The hit franchise series is back with another delicious instalment full of college nostalgia and mouth watering foods.
Goo Dae-Young (Yoon Doo-Joon) falls into a lethargic slump, losing his motivation at work and only has his food blog as a source of comfort. He decides to move homes when painful memories from the past 2 years become unbearable.
He meets his college friend, Lee Ji-Woo (Baek Jin-Hee) coincidentally and decides to become her neighbour, revisiting the past and his former college days when life was vibrant and full of good memories. Dae-Young’s foodie status started off in college, with Ji-Woo as his mentor and although she’s lost her palette and enthusiasm for food, Dae-Young wishes to rekindle her love for food while catching up on a friendship that began 12 years ago.
There’s so much to say and opinions swimming online as to this third season, and I hope to cover the main concerns out there. To begin with, many people are upset about the setup for yet another romance between Goo Dae-Young and the female lead and the ways in which they went about writing off Baek Soo-Ji (Seo Hyun-Jin). I agree that it’s abrupt and extreme but I’m also of the opinion that Soo-Ji’s absence is needed for Dae-Young to have character change of his own since he’s been in a good spot for the previous two seasons, and its been his female counterparts who required his food knowledge and interference for personal growth.
There’s the idea of more emotional wounds and an actual story plot this time around with food as a means of comfort and healing. The first two seasons weren’t as serious with plot-lines that were stagnant or missing something from time to time. Don’t get me wrong, I loved the first 2 seasons despite their failings or similarities, but I think the changes this time aren’t necessarily a bad thing but are rather welcomed. The show stays dedicated to the concept of mukbang while giving us characters that are more well rounded, needing food and the social settings it brings people to deal with everyday issues, in a light but still emotionally compelling manner.
So it’s not just about going out for food just because someone’s looking for the hottest restaurant.The show does that and more since some dishes bring back memories; recollections of people or places that have been vital to a character’s life. Anything from a home-cooked meal made by mom to a birthday lunch out with siblings and friends, they all have meanings and create a collection of youthful remembrances.
I like the idea of going back and forth between college days of the past and the present so we get a story progression of how our characters have changed. In Ji-Woo’s case, she’s become a Nurse with little to no time to appreciate food or have proper meals and there’s hints of a hurtful past that have changed her outlook on eating meals as a whole since a large part of Korean culture centres around eating with others. It’s refreshing to see the insight we get from her berating Dae-Young on the secrets to meals and being a holy food lover’s guide during her college days. Her career as a Nurse is probably more meaningful and has more significance compared to the female leads of seasons 1 & 2 so I appreciate the Writer’s awareness of delving into the characters further to provide more substance.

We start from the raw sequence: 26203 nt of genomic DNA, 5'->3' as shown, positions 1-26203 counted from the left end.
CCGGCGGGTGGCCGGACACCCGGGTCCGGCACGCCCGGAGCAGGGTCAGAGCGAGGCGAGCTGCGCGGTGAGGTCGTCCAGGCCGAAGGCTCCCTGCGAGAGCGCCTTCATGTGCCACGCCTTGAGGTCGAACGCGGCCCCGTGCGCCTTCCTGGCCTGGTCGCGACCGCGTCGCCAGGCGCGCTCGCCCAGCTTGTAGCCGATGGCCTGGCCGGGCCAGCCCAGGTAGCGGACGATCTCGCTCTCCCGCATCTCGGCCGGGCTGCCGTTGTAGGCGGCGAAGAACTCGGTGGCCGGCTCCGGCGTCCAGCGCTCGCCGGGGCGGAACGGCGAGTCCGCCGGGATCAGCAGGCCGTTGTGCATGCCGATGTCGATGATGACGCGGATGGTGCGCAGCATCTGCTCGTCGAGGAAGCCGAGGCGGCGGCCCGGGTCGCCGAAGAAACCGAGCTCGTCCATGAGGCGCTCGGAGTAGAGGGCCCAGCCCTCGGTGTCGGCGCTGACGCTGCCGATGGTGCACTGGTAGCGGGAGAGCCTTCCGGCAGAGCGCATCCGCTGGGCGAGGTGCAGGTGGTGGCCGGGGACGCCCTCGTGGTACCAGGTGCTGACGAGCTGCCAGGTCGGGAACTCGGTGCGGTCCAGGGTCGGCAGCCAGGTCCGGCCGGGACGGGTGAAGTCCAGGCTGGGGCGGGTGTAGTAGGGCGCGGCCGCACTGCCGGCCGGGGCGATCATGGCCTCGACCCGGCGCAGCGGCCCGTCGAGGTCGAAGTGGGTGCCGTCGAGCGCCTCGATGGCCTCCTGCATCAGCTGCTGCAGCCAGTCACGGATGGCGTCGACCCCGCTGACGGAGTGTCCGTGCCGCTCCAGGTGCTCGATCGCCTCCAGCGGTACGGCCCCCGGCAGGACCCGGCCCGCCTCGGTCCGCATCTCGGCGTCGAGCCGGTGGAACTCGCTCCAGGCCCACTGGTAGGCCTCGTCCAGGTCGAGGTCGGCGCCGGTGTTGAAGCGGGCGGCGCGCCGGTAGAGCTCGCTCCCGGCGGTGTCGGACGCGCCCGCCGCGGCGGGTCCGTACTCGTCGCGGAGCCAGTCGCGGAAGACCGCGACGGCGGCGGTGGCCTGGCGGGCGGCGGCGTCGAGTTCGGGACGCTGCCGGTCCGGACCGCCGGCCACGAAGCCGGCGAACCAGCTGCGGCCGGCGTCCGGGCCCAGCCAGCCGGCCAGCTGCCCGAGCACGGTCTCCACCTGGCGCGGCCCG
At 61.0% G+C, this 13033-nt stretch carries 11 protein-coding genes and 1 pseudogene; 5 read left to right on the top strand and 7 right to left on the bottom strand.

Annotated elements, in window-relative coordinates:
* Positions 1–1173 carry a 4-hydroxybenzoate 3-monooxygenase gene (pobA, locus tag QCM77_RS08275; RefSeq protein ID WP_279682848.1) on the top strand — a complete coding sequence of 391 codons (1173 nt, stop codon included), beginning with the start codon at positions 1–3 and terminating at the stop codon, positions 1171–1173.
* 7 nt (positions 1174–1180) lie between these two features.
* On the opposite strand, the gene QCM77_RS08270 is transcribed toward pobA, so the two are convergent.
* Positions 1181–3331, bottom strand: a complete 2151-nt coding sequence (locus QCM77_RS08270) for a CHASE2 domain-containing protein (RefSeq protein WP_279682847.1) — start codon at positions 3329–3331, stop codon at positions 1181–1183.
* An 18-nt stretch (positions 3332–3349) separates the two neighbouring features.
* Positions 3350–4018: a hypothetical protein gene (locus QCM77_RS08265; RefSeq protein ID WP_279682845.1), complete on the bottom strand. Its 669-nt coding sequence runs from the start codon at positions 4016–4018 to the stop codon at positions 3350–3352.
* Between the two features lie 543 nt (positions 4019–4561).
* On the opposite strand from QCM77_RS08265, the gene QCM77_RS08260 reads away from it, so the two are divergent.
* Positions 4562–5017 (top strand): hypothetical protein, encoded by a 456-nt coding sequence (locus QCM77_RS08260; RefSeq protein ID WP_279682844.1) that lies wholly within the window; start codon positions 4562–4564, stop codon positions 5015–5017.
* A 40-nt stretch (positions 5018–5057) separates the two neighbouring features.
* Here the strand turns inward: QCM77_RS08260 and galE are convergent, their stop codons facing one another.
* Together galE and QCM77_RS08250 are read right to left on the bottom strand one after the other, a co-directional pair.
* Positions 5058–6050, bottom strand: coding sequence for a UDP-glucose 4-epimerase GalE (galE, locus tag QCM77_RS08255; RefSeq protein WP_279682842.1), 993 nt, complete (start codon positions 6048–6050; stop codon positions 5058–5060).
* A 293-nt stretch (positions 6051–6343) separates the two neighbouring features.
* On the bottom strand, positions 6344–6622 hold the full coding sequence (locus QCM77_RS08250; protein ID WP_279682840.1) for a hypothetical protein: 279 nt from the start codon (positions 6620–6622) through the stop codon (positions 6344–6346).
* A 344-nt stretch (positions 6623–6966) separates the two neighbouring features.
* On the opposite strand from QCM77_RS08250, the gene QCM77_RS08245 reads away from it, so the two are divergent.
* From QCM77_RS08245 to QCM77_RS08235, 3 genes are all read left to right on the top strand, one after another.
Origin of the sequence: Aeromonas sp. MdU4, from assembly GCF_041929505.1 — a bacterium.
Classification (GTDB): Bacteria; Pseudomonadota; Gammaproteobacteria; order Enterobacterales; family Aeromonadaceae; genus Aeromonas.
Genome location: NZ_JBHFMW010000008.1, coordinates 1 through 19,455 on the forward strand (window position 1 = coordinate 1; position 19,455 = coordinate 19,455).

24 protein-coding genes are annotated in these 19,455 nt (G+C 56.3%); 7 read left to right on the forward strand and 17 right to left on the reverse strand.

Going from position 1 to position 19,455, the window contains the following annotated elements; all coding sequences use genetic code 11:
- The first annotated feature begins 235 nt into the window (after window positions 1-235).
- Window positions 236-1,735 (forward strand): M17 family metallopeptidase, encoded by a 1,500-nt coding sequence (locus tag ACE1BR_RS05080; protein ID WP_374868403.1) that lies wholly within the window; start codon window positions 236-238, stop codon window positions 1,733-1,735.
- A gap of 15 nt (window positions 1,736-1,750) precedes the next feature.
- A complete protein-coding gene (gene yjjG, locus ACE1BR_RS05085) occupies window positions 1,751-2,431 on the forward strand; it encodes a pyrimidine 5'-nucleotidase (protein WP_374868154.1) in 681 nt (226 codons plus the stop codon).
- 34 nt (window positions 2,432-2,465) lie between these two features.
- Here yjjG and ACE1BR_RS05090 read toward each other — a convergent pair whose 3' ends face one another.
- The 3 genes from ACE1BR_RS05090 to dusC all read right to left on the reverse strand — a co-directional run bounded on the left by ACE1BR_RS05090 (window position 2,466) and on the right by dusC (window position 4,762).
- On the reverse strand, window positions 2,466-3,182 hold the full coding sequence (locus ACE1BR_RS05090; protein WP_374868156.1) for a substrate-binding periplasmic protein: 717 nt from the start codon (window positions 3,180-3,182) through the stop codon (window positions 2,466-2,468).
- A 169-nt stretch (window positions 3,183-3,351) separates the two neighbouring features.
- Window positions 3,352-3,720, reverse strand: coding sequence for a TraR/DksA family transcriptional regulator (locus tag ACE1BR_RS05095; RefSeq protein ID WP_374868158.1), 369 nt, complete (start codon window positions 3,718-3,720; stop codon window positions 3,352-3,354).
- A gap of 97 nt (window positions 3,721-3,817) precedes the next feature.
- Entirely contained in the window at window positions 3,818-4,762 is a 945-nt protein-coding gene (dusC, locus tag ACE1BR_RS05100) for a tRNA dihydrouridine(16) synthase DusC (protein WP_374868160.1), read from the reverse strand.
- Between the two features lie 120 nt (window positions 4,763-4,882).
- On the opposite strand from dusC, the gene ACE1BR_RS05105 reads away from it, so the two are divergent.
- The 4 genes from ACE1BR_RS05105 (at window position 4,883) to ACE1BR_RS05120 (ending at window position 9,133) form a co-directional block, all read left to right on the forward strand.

I also enjoy the ensemble of college friends, since they all have great synergy and the feeling of nostalgia truly comes across. And unlike the first 2 seasons, I find this one less predictable with its present setting. Ji-Woo’s step-sister, Lee Seo-Yeon (Lee Joo-Woo) has an interesting story arch of her own which contrasts to that of the past, and it’s clear bitter feelings have formed between the two sisters so it’s nice to see sibling conflict that isn’t revengeful as a theme (thank goodness the show isn’t a melo!) The romance between the second leads seems to be quite interesting as well, and I hope it does develop since Lee Joo-Woo and Ahn Woo-Yeon definitely have chemistry and I’ve thoroughly enjoyed their performances in their former projects.
Secondary characters in the preceding seasons created some sort of conflict between the leads, but I think this season aims to focus on sibling animosity while keeping romances separate, avoiding a love square (that’s my initial feeling from seeing episodes 1 & 2 so I hope I’m right). And it’s obvious that the Writer’s main focus is on Dae-Young who’s tryng to rediscover himself and the things he wants in life, even in his thirties. It’s a new season which promises to start a new chapter of his life for both the character and the viewers.
The premiere on its own is solid, with cinematography that is so on point that watching the food onscreen becomes unbearable; I’ve drooled a few times, I confess. Frankly, I’m simply content with having Dae-Young back to be the foodie who gives me lectures while making me green with envy with all the food he eats.
Release Date: July 16, 2018 (Eng Sub available on Viki)